The TX 300i is equipped with a 2-stroke engine that provides a lightweight design with unprecedented power.

On the TX 300i, electronic fuel injection was specifically added for the 2020 model year. The 2020 model also features a counterbalancer shaft that’s laterally mounted. This reduces vibrations and provides a more comfortable ride.

The EMS (engine management system) comes with a control unit that’s located under the seat. Riders don’t need to fiddle with jetting now that this bike has temperature and altitude compensation. This bike also comes complete with a six-speed gearbox that guarantees easy and precise shifting. There is also a no-dirt shift lever that’s supposed to prevent the build-up of debris, no matter where you ride.

This bike can handle the spotlight of some of the toughest circuits in racing. Like the rest of these bikes, this model comes with WP XACT shock and fork. Both of these are the same from last year, with some ongoing refinements made as Husqvarna improves their dirt bikes for 2020.

20 Husqvarna Motocross Models

2020 Husqvarna FC 450

The FC 450 features a SOHC cylinder head that’s lightweight and compact. The short profile allows the camshaft to remain as close to the center of gravity as it can.

This only improves the agility and handling of the bike. Furthermore, the aluminum cylinder is engineered with a compression ratio of 12.75:1 for peak output. The engine pairs with a lightweight PANKL Racing System five-speed gearbox. It also comes with the gear lever that won’t pick up dirt, even when riding in rough conditions.

2020 Husqvarna FC 350

The FC 350 features a DOHC engine that weighs less than 60 pounds while still offering significant power. This engine was created to supply maximum performance which is why all the shaft arrangements were made to allow the oscillating masses to achieve an ideal center of gravity.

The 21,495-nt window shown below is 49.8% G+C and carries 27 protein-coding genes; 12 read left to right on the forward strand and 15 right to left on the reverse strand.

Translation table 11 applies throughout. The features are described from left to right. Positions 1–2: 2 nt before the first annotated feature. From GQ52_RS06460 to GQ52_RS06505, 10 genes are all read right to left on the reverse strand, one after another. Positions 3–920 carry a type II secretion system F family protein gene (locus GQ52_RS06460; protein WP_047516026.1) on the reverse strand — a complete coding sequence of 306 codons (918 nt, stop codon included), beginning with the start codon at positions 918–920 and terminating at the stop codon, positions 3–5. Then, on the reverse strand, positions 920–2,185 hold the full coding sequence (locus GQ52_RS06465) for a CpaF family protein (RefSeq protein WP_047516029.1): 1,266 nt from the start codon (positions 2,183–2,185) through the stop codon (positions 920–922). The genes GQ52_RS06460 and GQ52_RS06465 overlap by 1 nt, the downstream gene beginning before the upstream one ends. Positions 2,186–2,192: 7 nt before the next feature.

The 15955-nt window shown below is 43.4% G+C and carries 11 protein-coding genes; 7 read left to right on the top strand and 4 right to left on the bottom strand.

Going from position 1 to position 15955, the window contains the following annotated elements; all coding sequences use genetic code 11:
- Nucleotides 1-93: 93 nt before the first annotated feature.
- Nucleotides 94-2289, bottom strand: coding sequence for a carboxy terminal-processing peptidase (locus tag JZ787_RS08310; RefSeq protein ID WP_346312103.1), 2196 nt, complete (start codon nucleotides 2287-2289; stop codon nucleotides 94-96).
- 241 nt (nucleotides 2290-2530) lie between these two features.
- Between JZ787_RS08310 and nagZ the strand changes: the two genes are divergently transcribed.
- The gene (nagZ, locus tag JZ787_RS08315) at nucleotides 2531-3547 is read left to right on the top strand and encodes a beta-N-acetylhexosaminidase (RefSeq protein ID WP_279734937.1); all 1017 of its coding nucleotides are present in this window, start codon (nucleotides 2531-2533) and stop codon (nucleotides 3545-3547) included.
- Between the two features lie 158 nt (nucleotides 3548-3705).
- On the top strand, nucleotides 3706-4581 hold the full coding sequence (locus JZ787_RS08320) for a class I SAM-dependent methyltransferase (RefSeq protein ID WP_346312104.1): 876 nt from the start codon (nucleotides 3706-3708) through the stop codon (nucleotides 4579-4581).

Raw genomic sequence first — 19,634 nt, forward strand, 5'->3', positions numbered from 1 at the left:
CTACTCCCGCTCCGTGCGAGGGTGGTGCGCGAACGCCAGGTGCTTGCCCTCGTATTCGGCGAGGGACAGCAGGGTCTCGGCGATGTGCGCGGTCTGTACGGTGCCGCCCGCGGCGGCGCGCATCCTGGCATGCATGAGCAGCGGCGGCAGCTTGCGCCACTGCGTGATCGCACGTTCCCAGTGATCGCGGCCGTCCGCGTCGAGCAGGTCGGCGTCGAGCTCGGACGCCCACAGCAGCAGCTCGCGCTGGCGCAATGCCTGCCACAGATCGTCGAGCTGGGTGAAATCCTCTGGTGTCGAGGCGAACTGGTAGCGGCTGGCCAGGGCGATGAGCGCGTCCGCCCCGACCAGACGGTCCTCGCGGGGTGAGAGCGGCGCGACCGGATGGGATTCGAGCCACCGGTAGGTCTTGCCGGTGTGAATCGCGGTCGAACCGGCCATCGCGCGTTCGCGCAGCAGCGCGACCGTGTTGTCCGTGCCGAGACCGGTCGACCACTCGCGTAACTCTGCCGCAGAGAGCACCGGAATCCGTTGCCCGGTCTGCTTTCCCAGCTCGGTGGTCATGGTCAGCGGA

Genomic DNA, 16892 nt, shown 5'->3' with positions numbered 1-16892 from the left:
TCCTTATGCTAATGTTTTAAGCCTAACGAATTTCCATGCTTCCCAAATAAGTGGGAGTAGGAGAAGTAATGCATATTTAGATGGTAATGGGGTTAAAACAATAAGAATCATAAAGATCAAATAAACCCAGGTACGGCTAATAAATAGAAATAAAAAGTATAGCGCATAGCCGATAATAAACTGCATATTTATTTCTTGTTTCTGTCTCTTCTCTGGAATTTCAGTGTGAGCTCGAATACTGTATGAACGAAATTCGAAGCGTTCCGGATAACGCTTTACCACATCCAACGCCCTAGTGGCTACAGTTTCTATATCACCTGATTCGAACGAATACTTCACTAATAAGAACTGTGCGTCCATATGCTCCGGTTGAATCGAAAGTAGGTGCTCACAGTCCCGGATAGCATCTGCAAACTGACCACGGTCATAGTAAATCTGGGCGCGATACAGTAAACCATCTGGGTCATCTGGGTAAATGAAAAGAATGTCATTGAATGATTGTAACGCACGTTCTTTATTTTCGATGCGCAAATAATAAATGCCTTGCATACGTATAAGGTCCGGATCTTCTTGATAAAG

The heart of this output is the high-quality crankshaft. It has two force-fitted bearing shells that guarantee maximum durability and reliability. The compact PANKL Racing Systems five-speed gearbox has a low-friction coating on the fork to make shifting precise and smooth. It also comes with the no-dirt gear lever to complete the package.

2020 Husqvarna FC 250

An FC 250 provides superior handling and class-leading power. All of the shaft arrangements and engine components were positioned to the center of gravity. This reduces the effect of rotational inertia. The lightweight 250 cc 4-stroke engine is also only 57.5 pounds, keeping the weight as low as possible.

This bike also comes complete with a PANKL Racing Systems five-speed gearbox that features motocross gear ratios.

2020 Husqvarna TC 250

The TC 250 2-stroke engine offers an ideal combination of lightweight design and unrivaled power. It features a low maintenance cost, making it a favorite among motocross riders. The engine is produced with mass centralization as a priority. It houses shaft arrangements in ideal positions plus the die-cast casings centralize mass and improve rideability on this Husqvarna dirt bike.

This bike features a Mikuni TMX carburetor that has an advanced setting for controllable and smoother power delivery. The TC 250 also comes with a five-speed gearbox installed and the no-dirt shift lever.

2020 Husqvarna TC 125

The TC 125 provides a lively performance with its light engine weight of only 37.9 pounds. This motor offers more torque than other 125 cc 2-stroke bikes. That’s why many riders will find this an ideal option when just starting out.

Even the 125’s crankshaft was designed to be as light as it could be with perfect balance. This further reduces vibration while riding and improves handling. Finally, you will find an MX-specific PANKL Racing Systems six-speed gearbox on this Husqvarna dirt bike.

20 Husqvarna Mini Motocross Racer Models

Husqvarna offers a mini motocross range that gives younger riders access to high-tech equipment. They are modeled from the FC and TC racers with 2-stroke powerhouses.

2020 Husqvarna TC 85

There’s no match for the TC 85 in its class. It features a lot of the same tech found in the full-size lineup. You will find a Chromium Molybdenum steel frame and WP Suspension so younger riders can have confidence on the track. It also comes with a strong and lightweight tapered aluminum handlebar that contains an advanced throttle assembly to make free play adjustment easier than ever.

The CNC-machined hubs and aluminum rims are equipped with MAXXIS tires for rideability on many terrains. Finally, there is a self-cleaning gear selector that prevents build-up similar to the lever on the larger models to keep your kids playing for hours at a time.

2020 Husqvarna TC 65

The TC 65 also features new 2-stroke technology to make it competitive. The engine features durable and light materials plus a pressure-controlled exhaust valve for high levels of performance.